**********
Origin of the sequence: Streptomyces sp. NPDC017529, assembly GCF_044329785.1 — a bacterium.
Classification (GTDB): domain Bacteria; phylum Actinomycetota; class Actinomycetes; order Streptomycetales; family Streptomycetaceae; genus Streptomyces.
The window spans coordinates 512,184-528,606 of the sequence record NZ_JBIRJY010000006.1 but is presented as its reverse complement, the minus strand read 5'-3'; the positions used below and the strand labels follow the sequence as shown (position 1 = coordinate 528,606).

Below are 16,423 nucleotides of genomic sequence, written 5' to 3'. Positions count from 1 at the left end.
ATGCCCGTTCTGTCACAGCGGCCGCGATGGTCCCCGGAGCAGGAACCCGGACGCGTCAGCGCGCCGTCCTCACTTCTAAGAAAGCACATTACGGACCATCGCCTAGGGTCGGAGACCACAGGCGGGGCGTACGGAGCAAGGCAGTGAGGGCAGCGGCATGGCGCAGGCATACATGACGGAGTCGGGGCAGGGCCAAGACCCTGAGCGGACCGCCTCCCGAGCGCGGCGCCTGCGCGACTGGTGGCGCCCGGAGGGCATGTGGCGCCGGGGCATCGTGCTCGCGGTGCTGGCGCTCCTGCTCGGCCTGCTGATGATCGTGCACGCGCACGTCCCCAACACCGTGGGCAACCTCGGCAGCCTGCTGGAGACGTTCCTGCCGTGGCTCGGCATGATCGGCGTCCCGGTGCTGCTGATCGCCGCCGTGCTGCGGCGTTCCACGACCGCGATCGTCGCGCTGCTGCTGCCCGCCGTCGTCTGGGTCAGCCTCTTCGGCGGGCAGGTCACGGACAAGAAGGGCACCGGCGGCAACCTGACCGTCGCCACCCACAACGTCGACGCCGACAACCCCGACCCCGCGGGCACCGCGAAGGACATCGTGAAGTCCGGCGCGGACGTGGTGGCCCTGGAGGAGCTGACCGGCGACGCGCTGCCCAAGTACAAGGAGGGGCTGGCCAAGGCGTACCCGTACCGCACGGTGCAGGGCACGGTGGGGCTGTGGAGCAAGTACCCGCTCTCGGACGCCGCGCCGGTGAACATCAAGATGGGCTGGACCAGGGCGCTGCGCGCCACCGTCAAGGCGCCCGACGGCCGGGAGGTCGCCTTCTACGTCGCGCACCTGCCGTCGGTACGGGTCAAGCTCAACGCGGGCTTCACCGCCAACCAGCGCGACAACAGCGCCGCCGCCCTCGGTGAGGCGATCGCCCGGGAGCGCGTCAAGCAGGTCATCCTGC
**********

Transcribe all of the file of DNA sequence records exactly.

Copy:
Origin of the sequence: Streptomyces sp. NPDC017529, assembly GCF_044329785.1 — a bacterium.
Classification (GTDB): domain Bacteria; phylum Actinomycetota; class Actinomycetes; order Streptomycetales; family Streptomycetaceae; genus Streptomyces.
The window spans coordinates 512,184-528,606 of the sequence record NZ_JBIRJY010000006.1 but is presented as its reverse complement, the minus strand read 5'-3'; the positions used below and the strand labels follow the sequence as shown (position 1 = coordinate 528,606).

Below are 16,423 nucleotides of genomic sequence, written 5' to 3'. Positions count from 1 at the left end.
ATGCCCGTTCTGTCACAGCGGCCGCGATGGTCCCCGGAGCAGGAACCCGGACGCGTCAGCGCGCCGTCCTCACTTCTAAGAAAGCACATTACGGACCATCGCCTAGGGTCGGAGACCACAGGCGGGGCGTACGGAGCAAGGCAGTGAGGGCAGCGGCATGGCGCAGGCATACATGACGGAGTCGGGGCAGGGCCAAGACCCTGAGCGGACCGCCTCCCGAGCGCGGCGCCTGCGCGACTGGTGGCGCCCGGAGGGCATGTGGCGCCGGGGCATCGTGCTCGCGGTGCTGGCGCTCCTGCTCGGCCTGCTGATGATCGTGCACGCGCACGTCCCCAACACCGTGGGCAACCTCGGCAGCCTGCTGGAGACGTTCCTGCCGTGGCTCGGCATGATCGGCGTCCCGGTGCTGCTGATCGCCGCCGTGCTGCGGCGTTCCACGACCGCGATCGTCGCGCTGCTGCTGCCCGCCGTCGTCTGGGTCAGCCTCTTCGGCGGGCAGGTCACGGACAAGAAGGGCACCGGCGGCAACCTGACCGTCGCCACCCACAACGTCGACGCCGACAACCCCGACCCCGCGGGCACCGCGAAGGACATCGTGAAGTCCGGCGCGGACGTGGTGGCCCTGGAGGAGCTGACCGGCGACGCGCTGCCCAAGTACAAGGAGGGGCTGGCCAAGGCGTACCCGTACCGCACGGTGCAGGGCACGGTGGGGCTGTGGAGCAAGTACCCGCTCTCGGACGCCGCGCCGGTGAACATCAAGATGGGCTGGACCAGGGCGCTGCGCGCCACCGTCAAGGCGCCCGACGGCCGGGAGGTCGCCTTCTACGTCGCGCACCTGCCGTCGGTACGGGTCAAGCTCAACGCGGGCTTCACCGCCAACCAGCGCGACAACAGCGCCGCCGCCCTCGGTGAGGCGATCGCCCGGGAGCGCGTCAAGCAGGTCATCCTGC